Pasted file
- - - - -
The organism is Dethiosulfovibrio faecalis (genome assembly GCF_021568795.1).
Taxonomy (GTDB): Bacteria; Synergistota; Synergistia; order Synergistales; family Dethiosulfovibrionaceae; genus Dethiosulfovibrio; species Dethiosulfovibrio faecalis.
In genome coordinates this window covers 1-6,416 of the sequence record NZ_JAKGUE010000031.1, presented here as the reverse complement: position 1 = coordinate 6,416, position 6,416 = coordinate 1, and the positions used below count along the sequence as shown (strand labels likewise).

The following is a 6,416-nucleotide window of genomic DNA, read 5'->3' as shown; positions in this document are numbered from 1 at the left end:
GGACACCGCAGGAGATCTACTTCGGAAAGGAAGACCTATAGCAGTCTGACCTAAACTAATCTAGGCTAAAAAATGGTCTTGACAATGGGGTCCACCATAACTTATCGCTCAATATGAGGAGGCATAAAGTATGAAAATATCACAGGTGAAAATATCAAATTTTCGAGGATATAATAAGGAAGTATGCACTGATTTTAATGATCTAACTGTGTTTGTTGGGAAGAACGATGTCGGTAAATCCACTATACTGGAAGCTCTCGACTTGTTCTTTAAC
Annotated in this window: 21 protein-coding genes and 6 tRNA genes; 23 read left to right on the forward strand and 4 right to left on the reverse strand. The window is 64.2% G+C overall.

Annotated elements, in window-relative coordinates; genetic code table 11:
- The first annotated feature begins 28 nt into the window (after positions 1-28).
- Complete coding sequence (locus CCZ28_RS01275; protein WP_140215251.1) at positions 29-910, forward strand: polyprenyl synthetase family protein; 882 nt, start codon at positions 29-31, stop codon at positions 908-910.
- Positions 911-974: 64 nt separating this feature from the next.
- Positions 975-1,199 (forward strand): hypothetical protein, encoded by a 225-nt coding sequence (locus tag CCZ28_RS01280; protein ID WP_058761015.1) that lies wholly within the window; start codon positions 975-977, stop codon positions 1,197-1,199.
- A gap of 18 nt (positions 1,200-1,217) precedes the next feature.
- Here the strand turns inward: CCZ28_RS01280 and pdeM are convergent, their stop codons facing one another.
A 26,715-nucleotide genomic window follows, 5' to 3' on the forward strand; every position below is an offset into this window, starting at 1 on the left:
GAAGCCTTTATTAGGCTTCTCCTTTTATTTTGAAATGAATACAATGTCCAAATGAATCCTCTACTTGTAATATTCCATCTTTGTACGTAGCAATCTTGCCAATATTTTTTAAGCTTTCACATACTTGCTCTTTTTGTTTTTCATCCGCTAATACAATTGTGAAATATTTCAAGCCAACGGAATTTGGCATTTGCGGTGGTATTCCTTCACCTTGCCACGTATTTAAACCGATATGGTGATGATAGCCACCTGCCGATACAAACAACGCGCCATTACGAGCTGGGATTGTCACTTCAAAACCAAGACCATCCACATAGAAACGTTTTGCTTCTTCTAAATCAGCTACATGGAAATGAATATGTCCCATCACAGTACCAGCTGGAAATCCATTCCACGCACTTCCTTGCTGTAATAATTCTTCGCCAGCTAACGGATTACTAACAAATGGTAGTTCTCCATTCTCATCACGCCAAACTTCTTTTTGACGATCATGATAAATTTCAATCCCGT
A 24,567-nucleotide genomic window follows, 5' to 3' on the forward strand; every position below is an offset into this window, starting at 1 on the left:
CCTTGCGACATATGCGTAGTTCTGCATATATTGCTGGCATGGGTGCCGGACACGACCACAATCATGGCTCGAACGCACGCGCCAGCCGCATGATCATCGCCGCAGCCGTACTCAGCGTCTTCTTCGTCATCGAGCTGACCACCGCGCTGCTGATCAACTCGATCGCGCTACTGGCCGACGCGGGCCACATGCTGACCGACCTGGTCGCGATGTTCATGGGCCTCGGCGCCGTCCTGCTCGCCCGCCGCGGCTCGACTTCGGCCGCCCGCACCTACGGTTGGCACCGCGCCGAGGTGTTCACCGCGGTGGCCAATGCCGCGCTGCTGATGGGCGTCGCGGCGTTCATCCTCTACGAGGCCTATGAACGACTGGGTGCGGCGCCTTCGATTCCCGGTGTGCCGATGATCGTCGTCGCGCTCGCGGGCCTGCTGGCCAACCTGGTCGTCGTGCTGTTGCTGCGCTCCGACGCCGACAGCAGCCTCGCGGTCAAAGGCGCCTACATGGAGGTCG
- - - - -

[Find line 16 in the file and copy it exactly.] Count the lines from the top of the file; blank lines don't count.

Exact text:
A 24,567-nucleotide genomic window follows, 5' to 3' on the forward strand; every position below is an offset into this window, starting at 1 on the left: